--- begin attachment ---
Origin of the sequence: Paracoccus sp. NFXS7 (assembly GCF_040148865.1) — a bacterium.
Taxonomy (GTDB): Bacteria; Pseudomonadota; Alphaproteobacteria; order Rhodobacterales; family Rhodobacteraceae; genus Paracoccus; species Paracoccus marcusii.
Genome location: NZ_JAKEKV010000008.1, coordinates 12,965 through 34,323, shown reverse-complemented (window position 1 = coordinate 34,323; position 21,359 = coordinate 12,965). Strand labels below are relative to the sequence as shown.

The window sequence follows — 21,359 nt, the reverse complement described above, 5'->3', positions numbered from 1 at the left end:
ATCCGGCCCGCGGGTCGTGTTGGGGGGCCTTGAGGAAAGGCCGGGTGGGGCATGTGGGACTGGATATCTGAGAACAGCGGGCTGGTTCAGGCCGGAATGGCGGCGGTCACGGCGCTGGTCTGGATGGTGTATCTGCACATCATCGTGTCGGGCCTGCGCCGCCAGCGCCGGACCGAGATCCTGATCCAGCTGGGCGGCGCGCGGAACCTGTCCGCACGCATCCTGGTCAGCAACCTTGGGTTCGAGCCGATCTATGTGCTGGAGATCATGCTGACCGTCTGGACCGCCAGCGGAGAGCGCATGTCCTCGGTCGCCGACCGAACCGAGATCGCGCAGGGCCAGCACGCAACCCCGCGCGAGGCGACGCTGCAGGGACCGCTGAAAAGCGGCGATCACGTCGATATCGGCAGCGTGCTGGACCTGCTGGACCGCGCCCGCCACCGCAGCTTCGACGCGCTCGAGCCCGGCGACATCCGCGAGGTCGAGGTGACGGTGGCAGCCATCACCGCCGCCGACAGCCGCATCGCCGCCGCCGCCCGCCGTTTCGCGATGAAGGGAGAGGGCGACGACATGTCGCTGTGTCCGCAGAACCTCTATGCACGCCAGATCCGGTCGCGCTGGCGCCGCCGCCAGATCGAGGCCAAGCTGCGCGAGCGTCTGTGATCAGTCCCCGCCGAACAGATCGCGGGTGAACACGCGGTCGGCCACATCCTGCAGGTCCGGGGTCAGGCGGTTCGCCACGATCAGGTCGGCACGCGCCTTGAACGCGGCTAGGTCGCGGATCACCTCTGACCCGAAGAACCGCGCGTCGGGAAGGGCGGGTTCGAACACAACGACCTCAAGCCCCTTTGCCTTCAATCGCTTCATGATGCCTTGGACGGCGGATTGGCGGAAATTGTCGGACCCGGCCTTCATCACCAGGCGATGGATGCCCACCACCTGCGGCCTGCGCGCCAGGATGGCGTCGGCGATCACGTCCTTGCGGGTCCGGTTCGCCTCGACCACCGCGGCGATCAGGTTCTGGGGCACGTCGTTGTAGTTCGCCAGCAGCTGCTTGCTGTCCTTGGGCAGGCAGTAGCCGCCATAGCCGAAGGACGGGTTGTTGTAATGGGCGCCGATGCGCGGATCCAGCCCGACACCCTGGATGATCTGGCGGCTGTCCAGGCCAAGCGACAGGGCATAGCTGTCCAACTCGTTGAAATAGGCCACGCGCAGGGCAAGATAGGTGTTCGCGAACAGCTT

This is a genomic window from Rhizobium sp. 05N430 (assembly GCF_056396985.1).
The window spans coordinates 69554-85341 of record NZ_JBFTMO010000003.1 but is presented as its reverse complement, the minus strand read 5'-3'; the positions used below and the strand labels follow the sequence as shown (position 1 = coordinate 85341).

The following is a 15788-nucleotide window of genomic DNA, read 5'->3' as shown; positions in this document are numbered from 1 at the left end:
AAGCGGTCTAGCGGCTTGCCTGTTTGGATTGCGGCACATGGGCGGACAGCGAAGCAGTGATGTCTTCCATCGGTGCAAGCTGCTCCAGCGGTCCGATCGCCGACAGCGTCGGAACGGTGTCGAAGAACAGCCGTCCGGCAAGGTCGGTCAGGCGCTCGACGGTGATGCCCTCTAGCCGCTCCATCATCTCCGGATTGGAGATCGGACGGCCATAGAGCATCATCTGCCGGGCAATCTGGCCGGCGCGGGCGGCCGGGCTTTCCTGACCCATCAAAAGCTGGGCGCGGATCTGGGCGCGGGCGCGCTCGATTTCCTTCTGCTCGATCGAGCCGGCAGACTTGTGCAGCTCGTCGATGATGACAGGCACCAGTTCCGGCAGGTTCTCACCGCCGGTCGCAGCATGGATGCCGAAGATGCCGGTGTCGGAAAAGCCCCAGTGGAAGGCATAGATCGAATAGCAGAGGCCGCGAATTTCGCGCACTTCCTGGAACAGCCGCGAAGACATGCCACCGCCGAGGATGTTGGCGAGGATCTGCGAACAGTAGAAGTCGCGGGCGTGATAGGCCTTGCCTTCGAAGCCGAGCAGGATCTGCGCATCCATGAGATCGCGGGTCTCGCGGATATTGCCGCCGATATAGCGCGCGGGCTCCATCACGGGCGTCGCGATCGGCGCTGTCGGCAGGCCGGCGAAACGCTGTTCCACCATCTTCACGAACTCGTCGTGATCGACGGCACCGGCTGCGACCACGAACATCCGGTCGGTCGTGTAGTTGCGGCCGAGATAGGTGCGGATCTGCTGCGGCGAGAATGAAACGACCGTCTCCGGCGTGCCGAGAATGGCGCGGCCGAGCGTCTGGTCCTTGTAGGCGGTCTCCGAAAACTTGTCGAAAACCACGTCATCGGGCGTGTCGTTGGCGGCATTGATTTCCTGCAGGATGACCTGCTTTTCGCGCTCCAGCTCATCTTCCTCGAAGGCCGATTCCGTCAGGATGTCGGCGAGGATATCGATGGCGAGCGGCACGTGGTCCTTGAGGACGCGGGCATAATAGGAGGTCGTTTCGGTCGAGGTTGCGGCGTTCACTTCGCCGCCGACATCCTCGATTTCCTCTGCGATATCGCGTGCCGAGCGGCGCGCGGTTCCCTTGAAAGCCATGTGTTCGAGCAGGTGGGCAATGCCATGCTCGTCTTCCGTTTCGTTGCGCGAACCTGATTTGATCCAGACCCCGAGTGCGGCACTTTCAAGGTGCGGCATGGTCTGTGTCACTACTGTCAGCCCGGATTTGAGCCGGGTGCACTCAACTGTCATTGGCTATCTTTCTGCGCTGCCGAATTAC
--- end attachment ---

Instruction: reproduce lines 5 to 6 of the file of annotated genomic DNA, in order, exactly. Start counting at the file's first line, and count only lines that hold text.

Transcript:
ATCCGGCCCGCGGGTCGTGTTGGGGGGCCTTGAGGAAAGGCCGGGTGGGGCATGTGGGACTGGATATCTGAGAACAGCGGGCTGGTTCAGGCCGGAATGGCGGCGGTCACGGCGCTGGTCTGGATGGTGTATCTGCACATCATCGTGTCGGGCCTGCGCCGCCAGCGCCGGACCGAGATCCTGATCCAGCTGGGCGGCGCGCGGAACCTGTCCGCACGCATCCTGGTCAGCAACCTTGGGTTCGAGCCGATCTATGTGCTGGAGATCATGCTGACCGTCTGGACCGCCAGCGGAGAGCGCATGTCCTCGGTCGCCGACCGAACCGAGATCGCGCAGGGCCAGCACGCAACCCCGCGCGAGGCGACGCTGCAGGGACCGCTGAAAAGCGGCGATCACGTCGATATCGGCAGCGTGCTGGACCTGCTGGACCGCGCCCGCCACCGCAGCTTCGACGCGCTCGAGCCCGGCGACATCCGCGAGGTCGAGGTGACGGTGGCAGCCATCACCGCCGCCGACAGCCGCATCGCCGCCGCCGCCCGCCGTTTCGCGATGAAGGGAGAGGGCGACGACATGTCGCTGTGTCCGCAGAACCTCTATGCACGCCAGATCCGGTCGCGCTGGCGCCGCCGCCAGATCGAGGCCAAGCTGCGCGAGCGTCTGTGATCAGTCCCCGCCGAACAGATCGCGGGTGAACACGCGGTCGGCCACATCCTGCAGGTCCGGGGTCAGGCGGTTCGCCACGATCAGGTCGGCACGCGCCTTGAACGCGGCTAGGTCGCGGATCACCTCTGACCCGAAGAACCGCGCGTCGGGAAGGGCGGGTTCGAACACAACGACCTCAAGCCCCTTTGCCTTCAATCGCTTCATGATGCCTTGGACGGCGGATTGGCGGAAATTGTCGGACCCGGCCTTCATCACCAGGCGATGGATGCCCACCACCTGCGGCCTGCGCGCCAGGATGGCGTCGGCGATCACGTCCTTGCGGGTCCGGTTCGCCTCGACCACCGCGGCGATCAGGTTCTGGGGCACGTCGTTGTAGTTCGCCAGCAGCTGCTTGCTGTCCTTGGGCAGGCAGTAGCCGCCATAGCCGAAGGACGGGTTGTTGTAATGGGCGCCGATGCGCGGATCCAGCCCGACACCCTGGATGATCTGGCGGCTGTCCAGGCCAAGCGACAGGGCATAGCTGTCCAACTCGTTGAAATAGGCCACGCGCAGGGCAAGATAGGTGTTCGCGAACAGCTT

This is a genomic window from Rhizobium sp. 05N430 (assembly GCF_056396985.1).